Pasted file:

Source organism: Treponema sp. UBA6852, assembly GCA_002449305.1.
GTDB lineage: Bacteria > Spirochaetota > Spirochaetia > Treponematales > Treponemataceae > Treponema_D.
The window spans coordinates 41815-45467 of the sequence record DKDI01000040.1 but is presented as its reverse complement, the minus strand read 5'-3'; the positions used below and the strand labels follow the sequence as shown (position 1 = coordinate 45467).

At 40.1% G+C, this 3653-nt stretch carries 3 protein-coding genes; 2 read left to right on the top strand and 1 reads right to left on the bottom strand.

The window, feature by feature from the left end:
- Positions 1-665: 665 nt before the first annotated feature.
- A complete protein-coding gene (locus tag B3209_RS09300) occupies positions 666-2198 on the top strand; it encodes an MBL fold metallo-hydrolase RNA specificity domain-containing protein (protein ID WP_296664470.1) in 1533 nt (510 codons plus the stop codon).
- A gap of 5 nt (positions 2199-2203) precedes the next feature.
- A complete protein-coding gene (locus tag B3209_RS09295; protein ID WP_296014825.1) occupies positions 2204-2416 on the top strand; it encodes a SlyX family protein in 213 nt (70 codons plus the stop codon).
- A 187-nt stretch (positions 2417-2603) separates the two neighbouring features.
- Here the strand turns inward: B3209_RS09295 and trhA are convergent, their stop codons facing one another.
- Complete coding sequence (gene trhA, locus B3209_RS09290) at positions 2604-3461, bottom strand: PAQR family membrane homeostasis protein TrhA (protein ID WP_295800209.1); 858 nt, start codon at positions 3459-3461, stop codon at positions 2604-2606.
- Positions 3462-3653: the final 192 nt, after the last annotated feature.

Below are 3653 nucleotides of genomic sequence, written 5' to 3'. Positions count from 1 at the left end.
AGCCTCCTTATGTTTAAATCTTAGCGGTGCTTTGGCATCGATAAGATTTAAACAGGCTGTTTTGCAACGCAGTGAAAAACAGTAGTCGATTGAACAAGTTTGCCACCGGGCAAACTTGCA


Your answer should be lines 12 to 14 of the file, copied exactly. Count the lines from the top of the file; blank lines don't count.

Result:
- Complete coding sequence (gene trhA, locus B3209_RS09290) at positions 2604-3461, bottom strand: PAQR family membrane homeostasis protein TrhA (protein ID WP_295800209.1); 858 nt, start codon at positions 3459-3461, stop codon at positions 2604-2606.
- Positions 3462-3653: the final 192 nt, after the last annotated feature.

Below are 3653 nucleotides of genomic sequence, written 5' to 3'. Positions count from 1 at the left end.